That must have been really cool to have them reach out to you like that.
Yeeeah. It was more surreal seeing somebody walk down the street and be like âthatâs my drawing.â And they had no clue it was me because they donât tell you what artists do them. I was like âhey I drew thatâ and I took a picture of them and I was super proud. Itâs almost like the first time you get to do your own drawings on people.
When I first started tattooing it was a lot of script or tribal or little butterflies or just stuff that you donât take pride in. But the first time someone is like âI like your stuff, draw me a bird the way you would,â and you have to put your own drawing on somebody, that was a super surreal proud moment. Yeah.
Artist and model standing proudly with the work in progress.
You have worked at two other studios over the course of you career, Bombshell Tattoo and Kamikaze Tattoo. Based on photographs of your work from those times, your style has really matured. Can you explain how your experiences there changed you as an artist?
Not necessarily the style, but working with other artistsâuh, you learn and you pick up things the more artists you work with because you get influenced by the people you are around. So I found that when I apprenticed somewhere I didnât quite like the atmosphere there, I ended up moving to a different shop. From there I picked up things that artists from my first shop didnât know. I was more into watercolor tattoos when I was at Bombshell and then I started going to Neo-Traditional Tattoos at Kamikaze, and now I find myself doing more Illustrative or Magical Realism or Illustrated Realism. Itâs still lined like a tattoo but it has the textures of a realistic animal.
And then coming to CapitalâI have been there for three and a half yearsâand the caliber of artists that work up there was higher so I felt like it pushed me to be on the same level as them. So I did find that every artist I ever worked with and every shop gave meâ[i.e.] I took a piece of the thing I learned from them and slowly put that towards my tattooing. So yeah even over the last couple years, I go over my old stuff and wow like, I used to love watercolor tattoos and now I absolutely hate them.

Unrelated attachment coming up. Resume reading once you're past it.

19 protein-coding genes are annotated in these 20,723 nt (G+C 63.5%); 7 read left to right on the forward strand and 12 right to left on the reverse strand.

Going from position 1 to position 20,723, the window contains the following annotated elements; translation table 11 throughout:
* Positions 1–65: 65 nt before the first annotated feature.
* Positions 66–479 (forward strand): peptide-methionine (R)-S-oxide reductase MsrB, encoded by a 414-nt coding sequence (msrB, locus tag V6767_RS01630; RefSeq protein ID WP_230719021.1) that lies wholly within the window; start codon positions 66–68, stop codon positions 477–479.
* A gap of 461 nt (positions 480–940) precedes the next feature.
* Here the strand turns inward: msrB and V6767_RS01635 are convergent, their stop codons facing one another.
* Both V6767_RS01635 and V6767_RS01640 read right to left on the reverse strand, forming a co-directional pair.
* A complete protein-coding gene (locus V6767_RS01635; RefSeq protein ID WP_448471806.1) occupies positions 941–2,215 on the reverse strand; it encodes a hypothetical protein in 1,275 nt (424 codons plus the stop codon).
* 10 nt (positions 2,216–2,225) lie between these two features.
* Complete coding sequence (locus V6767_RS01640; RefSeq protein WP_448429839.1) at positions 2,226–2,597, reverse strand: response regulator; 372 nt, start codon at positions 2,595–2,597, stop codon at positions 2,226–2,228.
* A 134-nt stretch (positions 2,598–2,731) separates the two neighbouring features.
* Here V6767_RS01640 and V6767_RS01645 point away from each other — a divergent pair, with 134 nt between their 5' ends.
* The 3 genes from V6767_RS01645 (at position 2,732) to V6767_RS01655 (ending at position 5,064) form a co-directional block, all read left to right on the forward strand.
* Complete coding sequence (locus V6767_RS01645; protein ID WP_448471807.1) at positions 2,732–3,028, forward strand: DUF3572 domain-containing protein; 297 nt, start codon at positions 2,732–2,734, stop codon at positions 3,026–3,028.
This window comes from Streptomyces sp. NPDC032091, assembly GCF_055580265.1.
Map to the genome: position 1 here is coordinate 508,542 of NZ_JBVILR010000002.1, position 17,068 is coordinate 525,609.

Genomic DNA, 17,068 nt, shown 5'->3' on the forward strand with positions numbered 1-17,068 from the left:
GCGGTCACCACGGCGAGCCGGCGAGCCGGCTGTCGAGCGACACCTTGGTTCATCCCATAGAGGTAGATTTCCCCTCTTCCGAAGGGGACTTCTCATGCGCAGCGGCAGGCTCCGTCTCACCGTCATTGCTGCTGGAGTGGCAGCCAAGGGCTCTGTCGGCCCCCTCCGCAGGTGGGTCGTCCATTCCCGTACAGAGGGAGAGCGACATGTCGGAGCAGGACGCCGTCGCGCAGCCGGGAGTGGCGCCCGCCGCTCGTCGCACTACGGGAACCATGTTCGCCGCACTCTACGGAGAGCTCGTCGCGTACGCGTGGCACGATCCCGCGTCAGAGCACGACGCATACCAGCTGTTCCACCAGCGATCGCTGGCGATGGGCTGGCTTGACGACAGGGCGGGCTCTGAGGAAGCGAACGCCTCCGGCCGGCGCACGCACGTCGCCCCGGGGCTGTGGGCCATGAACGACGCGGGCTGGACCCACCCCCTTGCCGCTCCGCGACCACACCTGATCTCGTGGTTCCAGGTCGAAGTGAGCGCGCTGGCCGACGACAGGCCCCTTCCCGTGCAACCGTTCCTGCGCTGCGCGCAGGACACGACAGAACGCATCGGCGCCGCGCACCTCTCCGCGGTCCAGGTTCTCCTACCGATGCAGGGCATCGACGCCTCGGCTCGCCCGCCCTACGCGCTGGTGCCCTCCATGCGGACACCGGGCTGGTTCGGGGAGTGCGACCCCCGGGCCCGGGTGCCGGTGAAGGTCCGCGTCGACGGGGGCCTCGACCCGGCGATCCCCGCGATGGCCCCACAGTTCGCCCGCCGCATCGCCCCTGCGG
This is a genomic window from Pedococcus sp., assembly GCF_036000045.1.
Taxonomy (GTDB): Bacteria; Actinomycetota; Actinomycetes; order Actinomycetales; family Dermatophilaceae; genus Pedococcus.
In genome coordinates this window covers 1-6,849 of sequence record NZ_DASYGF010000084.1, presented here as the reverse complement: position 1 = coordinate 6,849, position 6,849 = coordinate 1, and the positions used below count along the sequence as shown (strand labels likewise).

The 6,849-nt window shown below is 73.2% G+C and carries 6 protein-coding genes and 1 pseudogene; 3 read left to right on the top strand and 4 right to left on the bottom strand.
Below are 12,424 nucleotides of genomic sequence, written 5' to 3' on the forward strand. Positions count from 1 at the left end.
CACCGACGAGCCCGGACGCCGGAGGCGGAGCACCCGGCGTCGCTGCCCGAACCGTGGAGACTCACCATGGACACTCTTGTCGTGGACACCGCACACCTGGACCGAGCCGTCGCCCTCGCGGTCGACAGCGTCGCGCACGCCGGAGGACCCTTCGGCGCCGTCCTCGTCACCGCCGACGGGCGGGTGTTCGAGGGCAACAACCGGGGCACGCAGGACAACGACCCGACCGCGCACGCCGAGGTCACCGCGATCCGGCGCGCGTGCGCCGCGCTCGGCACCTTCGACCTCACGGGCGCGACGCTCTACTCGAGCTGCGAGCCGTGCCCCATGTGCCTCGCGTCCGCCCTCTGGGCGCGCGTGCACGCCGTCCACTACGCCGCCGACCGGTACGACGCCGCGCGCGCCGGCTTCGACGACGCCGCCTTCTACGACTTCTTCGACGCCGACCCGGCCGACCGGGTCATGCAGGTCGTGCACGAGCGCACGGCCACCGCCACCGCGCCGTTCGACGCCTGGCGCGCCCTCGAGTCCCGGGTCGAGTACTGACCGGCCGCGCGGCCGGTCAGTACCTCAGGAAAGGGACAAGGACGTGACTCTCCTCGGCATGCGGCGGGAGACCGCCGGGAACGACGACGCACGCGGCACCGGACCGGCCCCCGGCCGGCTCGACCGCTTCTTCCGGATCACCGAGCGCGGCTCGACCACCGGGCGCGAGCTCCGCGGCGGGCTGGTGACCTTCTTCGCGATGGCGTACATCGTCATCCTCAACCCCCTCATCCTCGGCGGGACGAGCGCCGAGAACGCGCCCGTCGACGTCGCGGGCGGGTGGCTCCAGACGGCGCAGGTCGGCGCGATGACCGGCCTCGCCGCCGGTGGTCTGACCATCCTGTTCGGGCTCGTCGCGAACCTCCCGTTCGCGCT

I think an artist should always grow no matter what. If theyâre not accelerating or getting better I feel like theyâreâI donât know what the word is for it, but you should constantly be learning. If you stop learning there is no point in continuing that art because if youâre at the top of where you can be thereâs nowhere to go, no one to learn from, thereâs nothing to work towards. Itâs almost like you hit a plateau and you just donât feel fulfilled. But growing as an artistâI get better with every tattoo I do. I look back at my last one and I learn from what I did last time, and I look at other artists on the internet and I grab a little piece of what they did and add it to my tattoos. Yeah, itâs an awesome feeling.
The white raven near completion on the final day of the Expo.
In some of your Instagram posts you specifically name the animals you draw, like the African Bee Eater. What do you use for reference material for these more realistic pieces?
Uh, wellâŠ If I have access to the animals, for example like I was literally walking downtown today and came across a rose garden and I was like âwait wait James I gotta stop and take photos of these.â If I have drawn it enough times I can kind of make it up or draw it on my own. You almost memorize the animalâlike Iâve drawn foxes to the point where I can draw a fox in any position, but it does help if I can take photographs of things. Anytime Iâm around animals Iâll try to photograph them as much as possible.